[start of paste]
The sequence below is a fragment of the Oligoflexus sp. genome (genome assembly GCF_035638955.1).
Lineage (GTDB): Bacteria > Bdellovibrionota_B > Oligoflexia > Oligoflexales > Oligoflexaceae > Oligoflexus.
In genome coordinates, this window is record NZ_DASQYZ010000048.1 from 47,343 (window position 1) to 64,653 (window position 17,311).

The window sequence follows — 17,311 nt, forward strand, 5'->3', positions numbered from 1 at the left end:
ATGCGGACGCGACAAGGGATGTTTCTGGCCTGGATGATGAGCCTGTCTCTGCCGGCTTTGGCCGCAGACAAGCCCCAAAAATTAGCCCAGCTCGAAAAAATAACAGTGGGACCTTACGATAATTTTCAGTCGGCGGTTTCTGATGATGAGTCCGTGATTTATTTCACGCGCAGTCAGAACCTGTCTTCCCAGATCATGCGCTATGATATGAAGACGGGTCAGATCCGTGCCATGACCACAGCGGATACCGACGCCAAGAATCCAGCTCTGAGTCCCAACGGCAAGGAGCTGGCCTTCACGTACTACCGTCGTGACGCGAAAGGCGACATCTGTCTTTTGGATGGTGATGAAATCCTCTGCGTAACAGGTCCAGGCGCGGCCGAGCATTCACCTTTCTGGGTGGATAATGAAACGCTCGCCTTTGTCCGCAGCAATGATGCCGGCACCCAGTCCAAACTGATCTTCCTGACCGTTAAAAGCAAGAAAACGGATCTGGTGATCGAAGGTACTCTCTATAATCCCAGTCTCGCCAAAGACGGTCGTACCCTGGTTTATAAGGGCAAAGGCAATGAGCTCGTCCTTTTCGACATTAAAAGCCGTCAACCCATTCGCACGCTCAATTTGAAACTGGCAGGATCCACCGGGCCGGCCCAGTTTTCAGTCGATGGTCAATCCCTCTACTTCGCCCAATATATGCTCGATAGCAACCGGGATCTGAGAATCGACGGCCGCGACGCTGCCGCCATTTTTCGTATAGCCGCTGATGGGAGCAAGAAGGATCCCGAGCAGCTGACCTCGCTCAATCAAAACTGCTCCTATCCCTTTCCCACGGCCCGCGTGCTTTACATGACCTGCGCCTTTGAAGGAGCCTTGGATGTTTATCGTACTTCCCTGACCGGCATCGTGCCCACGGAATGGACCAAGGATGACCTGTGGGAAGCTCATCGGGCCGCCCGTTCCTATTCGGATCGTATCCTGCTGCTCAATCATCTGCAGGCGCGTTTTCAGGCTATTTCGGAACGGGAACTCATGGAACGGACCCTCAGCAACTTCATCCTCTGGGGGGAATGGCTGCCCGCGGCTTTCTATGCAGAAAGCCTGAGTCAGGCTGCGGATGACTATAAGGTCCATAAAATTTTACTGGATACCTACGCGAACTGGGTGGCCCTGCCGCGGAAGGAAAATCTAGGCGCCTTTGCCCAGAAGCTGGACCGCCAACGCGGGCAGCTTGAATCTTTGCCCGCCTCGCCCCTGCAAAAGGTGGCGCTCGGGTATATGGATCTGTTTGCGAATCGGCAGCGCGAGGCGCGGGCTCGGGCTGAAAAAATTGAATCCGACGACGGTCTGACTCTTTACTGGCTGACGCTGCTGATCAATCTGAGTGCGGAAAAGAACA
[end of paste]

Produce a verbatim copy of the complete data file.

The sequence below is a fragment of the Oligoflexus sp. genome (genome assembly GCF_035638955.1).
Lineage (GTDB): Bacteria > Bdellovibrionota_B > Oligoflexia > Oligoflexales > Oligoflexaceae > Oligoflexus.
In genome coordinates, this window is record NZ_DASQYZ010000048.1 from 47,343 (window position 1) to 64,653 (window position 17,311).

The window sequence follows — 17,311 nt, forward strand, 5'->3', positions numbered from 1 at the left end:
ATGCGGACGCGACAAGGGATGTTTCTGGCCTGGATGATGAGCCTGTCTCTGCCGGCTTTGGCCGCAGACAAGCCCCAAAAATTAGCCCAGCTCGAAAAAATAACAGTGGGACCTTACGATAATTTTCAGTCGGCGGTTTCTGATGATGAGTCCGTGATTTATTTCACGCGCAGTCAGAACCTGTCTTCCCAGATCATGCGCTATGATATGAAGACGGGTCAGATCCGTGCCATGACCACAGCGGATACCGACGCCAAGAATCCAGCTCTGAGTCCCAACGGCAAGGAGCTGGCCTTCACGTACTACCGTCGTGACGCGAAAGGCGACATCTGTCTTTTGGATGGTGATGAAATCCTCTGCGTAACAGGTCCAGGCGCGGCCGAGCATTCACCTTTCTGGGTGGATAATGAAACGCTCGCCTTTGTCCGCAGCAATGATGCCGGCACCCAGTCCAAACTGATCTTCCTGACCGTTAAAAGCAAGAAAACGGATCTGGTGATCGAAGGTACTCTCTATAATCCCAGTCTCGCCAAAGACGGTCGTACCCTGGTTTATAAGGGCAAAGGCAATGAGCTCGTCCTTTTCGACATTAAAAGCCGTCAACCCATTCGCACGCTCAATTTGAAACTGGCAGGATCCACCGGGCCGGCCCAGTTTTCAGTCGATGGTCAATCCCTCTACTTCGCCCAATATATGCTCGATAGCAACCGGGATCTGAGAATCGACGGCCGCGACGCTGCCGCCATTTTTCGTATAGCCGCTGATGGGAGCAAGAAGGATCCCGAGCAGCTGACCTCGCTCAATCAAAACTGCTCCTATCCCTTTCCCACGGCCCGCGTGCTTTACATGACCTGCGCCTTTGAAGGAGCCTTGGATGTTTATCGTACTTCCCTGACCGGCATCGTGCCCACGGAATGGACCAAGGATGACCTGTGGGAAGCTCATCGGGCCGCCCGTTCCTATTCGGATCGTATCCTGCTGCTCAATCATCTGCAGGCGCGTTTTCAGGCTATTTCGGAACGGGAACTCATGGAACGGACCCTCAGCAACTTCATCCTCTGGGGGGAATGGCTGCCCGCGGCTTTCTATGCAGAAAGCCTGAGTCAGGCTGCGGATGACTATAAGGTCCATAAAATTTTACTGGATACCTACGCGAACTGGGTGGCCCTGCCGCGGAAGGAAAATCTAGGCGCCTTTGCCCAGAAGCTGGACCGCCAACGCGGGCAGCTTGAATCTTTGCCCGCCTCGCCCCTGCAAAAGGTGGCGCTCGGGTATATGGATCTGTTTGCGAATCGGCAGCGCGAGGCGCGGGCTCGGGCTGAAAAAATTGAATCCGACGACGGTCTGACTCTTTACTGGCTGACGCTGCTGATCAATCTGAGTGCGGAAAAGAACA